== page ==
Washington: Two educational institutions have denied reports that they have been "blacklisted" by the US government after some students from India were deported last week, and others not allowed to board their Bay Area-bound flights.
Both schools, Silicon Valley University (SVU) in San Jose and Northwestern Polytechnic in Fremont, said there was heightened security at the institutes due to recent terrorist attacks and advised the students to bring proper documentation to the airport.
"Recently there are some rumour on SVU has been targeting to proceed extra screening measures or even alleging SVU has been 'blacklisted'," the university said in a website alert.
"These rumours are absolutely false. SVU is valid educational institution. Students at SVU are not being targeted and safe to study in the US."
"Due to the recent Paris attack and unseen terrorist activities, the US Customs and Border Protection are implementing stricter security measures, which is not specific to SVU but everyone entering the US," it said.
The NPU in a website post assured "NPU students, families, and friends" that "in light of the recent false reports by the media", it was doing its best to clear NPU's name and fight for their rights.
NPU said it had demanded that Air India allow all NPU students to board and will contact any airline that causes such problems for our students.
It had also contacted US immigration officials and were seeking officials and media in India.
"We have learned that a small percentage of international students are being sent back to India, but only those that fail their immigration interviews," NPU said.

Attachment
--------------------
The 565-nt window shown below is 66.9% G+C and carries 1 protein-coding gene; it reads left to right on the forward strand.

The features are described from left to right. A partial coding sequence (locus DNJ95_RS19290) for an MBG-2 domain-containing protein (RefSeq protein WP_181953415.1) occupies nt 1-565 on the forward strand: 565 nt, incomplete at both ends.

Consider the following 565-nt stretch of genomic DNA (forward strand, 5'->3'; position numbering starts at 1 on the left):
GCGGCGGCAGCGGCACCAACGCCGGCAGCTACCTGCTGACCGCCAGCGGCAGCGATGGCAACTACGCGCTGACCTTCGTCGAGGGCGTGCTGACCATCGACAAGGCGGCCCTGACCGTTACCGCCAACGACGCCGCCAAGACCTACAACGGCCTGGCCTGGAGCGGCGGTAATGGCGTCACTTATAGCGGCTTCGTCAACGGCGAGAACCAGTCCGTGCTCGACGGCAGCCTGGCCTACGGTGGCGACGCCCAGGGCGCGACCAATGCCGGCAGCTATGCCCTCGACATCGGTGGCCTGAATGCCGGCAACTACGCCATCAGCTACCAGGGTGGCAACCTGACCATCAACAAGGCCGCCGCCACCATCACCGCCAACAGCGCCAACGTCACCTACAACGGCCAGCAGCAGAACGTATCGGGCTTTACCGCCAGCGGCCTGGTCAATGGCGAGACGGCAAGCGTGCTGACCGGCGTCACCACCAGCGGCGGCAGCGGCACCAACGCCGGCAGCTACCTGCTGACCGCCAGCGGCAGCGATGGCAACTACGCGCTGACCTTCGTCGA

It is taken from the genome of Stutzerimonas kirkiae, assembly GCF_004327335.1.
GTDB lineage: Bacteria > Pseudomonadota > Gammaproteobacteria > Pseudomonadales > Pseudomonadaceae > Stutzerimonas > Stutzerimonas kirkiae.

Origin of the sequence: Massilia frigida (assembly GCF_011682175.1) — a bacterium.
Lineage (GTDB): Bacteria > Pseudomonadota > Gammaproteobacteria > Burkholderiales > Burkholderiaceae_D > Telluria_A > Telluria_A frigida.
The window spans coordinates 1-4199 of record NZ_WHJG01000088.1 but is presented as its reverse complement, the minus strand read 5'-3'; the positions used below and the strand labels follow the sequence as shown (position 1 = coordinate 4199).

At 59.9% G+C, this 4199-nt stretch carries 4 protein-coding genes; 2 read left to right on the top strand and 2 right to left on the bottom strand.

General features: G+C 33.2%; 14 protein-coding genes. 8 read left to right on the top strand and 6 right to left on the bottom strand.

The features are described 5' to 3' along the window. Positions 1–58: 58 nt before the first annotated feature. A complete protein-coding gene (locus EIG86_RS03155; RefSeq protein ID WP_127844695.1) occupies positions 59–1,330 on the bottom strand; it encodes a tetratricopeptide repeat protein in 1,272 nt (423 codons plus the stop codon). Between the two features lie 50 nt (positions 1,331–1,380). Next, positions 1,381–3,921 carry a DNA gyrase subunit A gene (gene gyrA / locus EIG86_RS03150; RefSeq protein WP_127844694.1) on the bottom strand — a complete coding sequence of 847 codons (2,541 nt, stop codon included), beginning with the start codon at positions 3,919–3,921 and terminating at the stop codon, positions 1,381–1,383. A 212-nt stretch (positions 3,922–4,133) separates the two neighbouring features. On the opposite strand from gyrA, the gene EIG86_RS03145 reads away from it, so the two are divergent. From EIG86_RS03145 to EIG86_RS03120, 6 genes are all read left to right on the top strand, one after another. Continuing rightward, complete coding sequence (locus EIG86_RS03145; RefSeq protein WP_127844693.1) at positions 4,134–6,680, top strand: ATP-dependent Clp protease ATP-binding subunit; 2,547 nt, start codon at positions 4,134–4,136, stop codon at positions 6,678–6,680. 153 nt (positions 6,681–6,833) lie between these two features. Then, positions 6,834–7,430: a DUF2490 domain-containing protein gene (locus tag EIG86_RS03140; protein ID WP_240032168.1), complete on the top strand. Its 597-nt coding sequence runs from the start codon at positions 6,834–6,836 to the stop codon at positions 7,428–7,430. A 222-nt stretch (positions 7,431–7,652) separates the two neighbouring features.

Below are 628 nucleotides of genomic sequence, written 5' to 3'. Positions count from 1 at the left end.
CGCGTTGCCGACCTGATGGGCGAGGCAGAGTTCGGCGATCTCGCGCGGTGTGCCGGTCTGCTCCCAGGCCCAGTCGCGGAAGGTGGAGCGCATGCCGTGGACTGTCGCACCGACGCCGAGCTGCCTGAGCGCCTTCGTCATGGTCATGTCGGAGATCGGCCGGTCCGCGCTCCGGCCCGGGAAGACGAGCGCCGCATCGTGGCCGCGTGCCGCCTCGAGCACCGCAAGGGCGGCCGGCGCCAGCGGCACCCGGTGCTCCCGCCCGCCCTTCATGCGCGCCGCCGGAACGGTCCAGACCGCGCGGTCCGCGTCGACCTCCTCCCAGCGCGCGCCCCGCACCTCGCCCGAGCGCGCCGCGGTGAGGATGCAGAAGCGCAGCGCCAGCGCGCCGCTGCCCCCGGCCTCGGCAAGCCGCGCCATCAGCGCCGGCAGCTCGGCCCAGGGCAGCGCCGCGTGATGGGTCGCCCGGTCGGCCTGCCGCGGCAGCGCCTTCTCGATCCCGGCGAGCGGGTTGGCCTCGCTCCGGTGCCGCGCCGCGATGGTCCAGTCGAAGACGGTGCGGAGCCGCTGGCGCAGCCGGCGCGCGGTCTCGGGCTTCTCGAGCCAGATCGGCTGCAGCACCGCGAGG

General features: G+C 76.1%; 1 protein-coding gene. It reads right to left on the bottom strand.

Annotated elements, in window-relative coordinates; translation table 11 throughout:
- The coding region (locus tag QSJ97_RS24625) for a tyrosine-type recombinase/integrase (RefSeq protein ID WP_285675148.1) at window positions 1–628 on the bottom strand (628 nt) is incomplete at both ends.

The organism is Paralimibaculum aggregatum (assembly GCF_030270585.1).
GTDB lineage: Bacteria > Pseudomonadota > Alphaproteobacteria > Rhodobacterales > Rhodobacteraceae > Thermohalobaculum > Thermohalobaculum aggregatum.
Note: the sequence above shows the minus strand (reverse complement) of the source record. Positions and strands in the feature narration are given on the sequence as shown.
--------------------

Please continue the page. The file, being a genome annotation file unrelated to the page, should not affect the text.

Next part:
Some of the deportees, for example, communicated "that they are coming to the US to work illegally or are unable to show sufficient identification or financial support".
"In no situation have we seen specific questions directed about NPU," it said asking the students to "not let the media fool you into believing that their deportation is an NPU issue."
NPU said it had "learned that upon arrival, international students from India, regardless of where they are studying, are being questioned extensively regarding their interest in studying and ability to pay for their studies and living expenses.
A representative with US Immigrations and Customs Enforcement cited by San Jose Mercury News said the agency could not comment on the matter.
But he noted that both schools are on the list of institutions approved for the Department of Homeland Security's Student and Exchange Visitor Programme.
In New Delhi, the government on Wednesday issued an advisory to Indian students to perform due diligence before joining any institution in the US after 14 students from India were deported last week and 19 others not allowed to board their Air India flights.
(Arun Kumar can be contacted at firstname.lastname@example.org)